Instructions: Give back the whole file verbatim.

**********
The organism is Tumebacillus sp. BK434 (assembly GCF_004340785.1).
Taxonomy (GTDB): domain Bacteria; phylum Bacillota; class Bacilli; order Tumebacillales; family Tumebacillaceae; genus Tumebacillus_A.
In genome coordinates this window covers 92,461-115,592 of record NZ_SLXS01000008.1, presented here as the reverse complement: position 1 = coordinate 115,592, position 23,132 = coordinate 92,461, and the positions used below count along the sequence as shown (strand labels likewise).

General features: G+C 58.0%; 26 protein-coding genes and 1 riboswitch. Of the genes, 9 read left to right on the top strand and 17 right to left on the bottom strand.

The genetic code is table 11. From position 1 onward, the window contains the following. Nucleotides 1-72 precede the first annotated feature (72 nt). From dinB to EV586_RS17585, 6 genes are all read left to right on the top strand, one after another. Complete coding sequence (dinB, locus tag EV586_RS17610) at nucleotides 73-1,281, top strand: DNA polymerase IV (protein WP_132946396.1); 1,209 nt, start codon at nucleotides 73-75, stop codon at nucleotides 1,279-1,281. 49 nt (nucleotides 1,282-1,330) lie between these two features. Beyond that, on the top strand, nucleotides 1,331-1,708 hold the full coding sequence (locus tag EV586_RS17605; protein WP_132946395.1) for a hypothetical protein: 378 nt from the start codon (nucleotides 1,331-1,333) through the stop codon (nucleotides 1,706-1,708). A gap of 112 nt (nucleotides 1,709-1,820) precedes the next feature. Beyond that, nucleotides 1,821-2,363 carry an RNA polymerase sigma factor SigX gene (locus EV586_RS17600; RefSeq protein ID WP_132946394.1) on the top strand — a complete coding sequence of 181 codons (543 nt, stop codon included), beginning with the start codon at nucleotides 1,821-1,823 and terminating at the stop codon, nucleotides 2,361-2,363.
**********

The organism is Tumebacillus sp. BK434 (assembly GCF_004340785.1).
Taxonomy (GTDB): domain Bacteria; phylum Bacillota; class Bacilli; order Tumebacillales; family Tumebacillaceae; genus Tumebacillus_A.
In genome coordinates this window covers 92,461-115,592 of record NZ_SLXS01000008.1, presented here as the reverse complement: position 1 = coordinate 115,592, position 23,132 = coordinate 92,461, and the positions used below count along the sequence as shown (strand labels likewise).

General features: G+C 58.0%; 26 protein-coding genes and 1 riboswitch. Of the genes, 9 read left to right on the top strand and 17 right to left on the bottom strand.

The genetic code is table 11. From position 1 onward, the window contains the following. Nucleotides 1-72 precede the first annotated feature (72 nt). From dinB to EV586_RS17585, 6 genes are all read left to right on the top strand, one after another. Complete coding sequence (dinB, locus tag EV586_RS17610) at nucleotides 73-1,281, top strand: DNA polymerase IV (protein WP_132946396.1); 1,209 nt, start codon at nucleotides 73-75, stop codon at nucleotides 1,279-1,281. 49 nt (nucleotides 1,282-1,330) lie between these two features. Beyond that, on the top strand, nucleotides 1,331-1,708 hold the full coding sequence (locus tag EV586_RS17605; protein WP_132946395.1) for a hypothetical protein: 378 nt from the start codon (nucleotides 1,331-1,333) through the stop codon (nucleotides 1,706-1,708). A gap of 112 nt (nucleotides 1,709-1,820) precedes the next feature. Beyond that, nucleotides 1,821-2,363 carry an RNA polymerase sigma factor SigX gene (locus EV586_RS17600; RefSeq protein ID WP_132946394.1) on the top strand — a complete coding sequence of 181 codons (543 nt, stop codon included), beginning with the start codon at nucleotides 1,821-1,823 and terminating at the stop codon, nucleotides 2,361-2,363.